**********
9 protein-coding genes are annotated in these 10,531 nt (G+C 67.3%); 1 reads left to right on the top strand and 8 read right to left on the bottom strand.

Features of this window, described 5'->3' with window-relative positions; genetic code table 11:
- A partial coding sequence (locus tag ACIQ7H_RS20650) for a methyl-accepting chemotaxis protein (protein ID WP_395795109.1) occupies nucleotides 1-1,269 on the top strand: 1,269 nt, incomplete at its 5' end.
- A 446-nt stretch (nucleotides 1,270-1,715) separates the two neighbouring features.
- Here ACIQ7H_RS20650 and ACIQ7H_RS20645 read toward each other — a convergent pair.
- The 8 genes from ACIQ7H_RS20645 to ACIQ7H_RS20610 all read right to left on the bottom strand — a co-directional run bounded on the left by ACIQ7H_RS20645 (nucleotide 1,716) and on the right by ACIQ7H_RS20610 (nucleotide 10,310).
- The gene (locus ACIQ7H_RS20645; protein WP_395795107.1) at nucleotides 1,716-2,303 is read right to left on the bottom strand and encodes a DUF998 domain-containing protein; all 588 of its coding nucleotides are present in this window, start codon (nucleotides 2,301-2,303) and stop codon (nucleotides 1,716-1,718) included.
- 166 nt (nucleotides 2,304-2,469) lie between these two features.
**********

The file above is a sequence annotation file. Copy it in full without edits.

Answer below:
9 protein-coding genes are annotated in these 10,531 nt (G+C 67.3%); 1 reads left to right on the top strand and 8 read right to left on the bottom strand.

Features of this window, described 5'->3' with window-relative positions; genetic code table 11:
- A partial coding sequence (locus tag ACIQ7H_RS20650) for a methyl-accepting chemotaxis protein (protein ID WP_395795109.1) occupies nucleotides 1-1,269 on the top strand: 1,269 nt, incomplete at its 5' end.
- A 446-nt stretch (nucleotides 1,270-1,715) separates the two neighbouring features.
- Here ACIQ7H_RS20650 and ACIQ7H_RS20645 read toward each other — a convergent pair.
- The 8 genes from ACIQ7H_RS20645 to ACIQ7H_RS20610 all read right to left on the bottom strand — a co-directional run bounded on the left by ACIQ7H_RS20645 (nucleotide 1,716) and on the right by ACIQ7H_RS20610 (nucleotide 10,310).
- The gene (locus ACIQ7H_RS20645; protein WP_395795107.1) at nucleotides 1,716-2,303 is read right to left on the bottom strand and encodes a DUF998 domain-containing protein; all 588 of its coding nucleotides are present in this window, start codon (nucleotides 2,301-2,303) and stop codon (nucleotides 1,716-1,718) included.
- 166 nt (nucleotides 2,304-2,469) lie between these two features.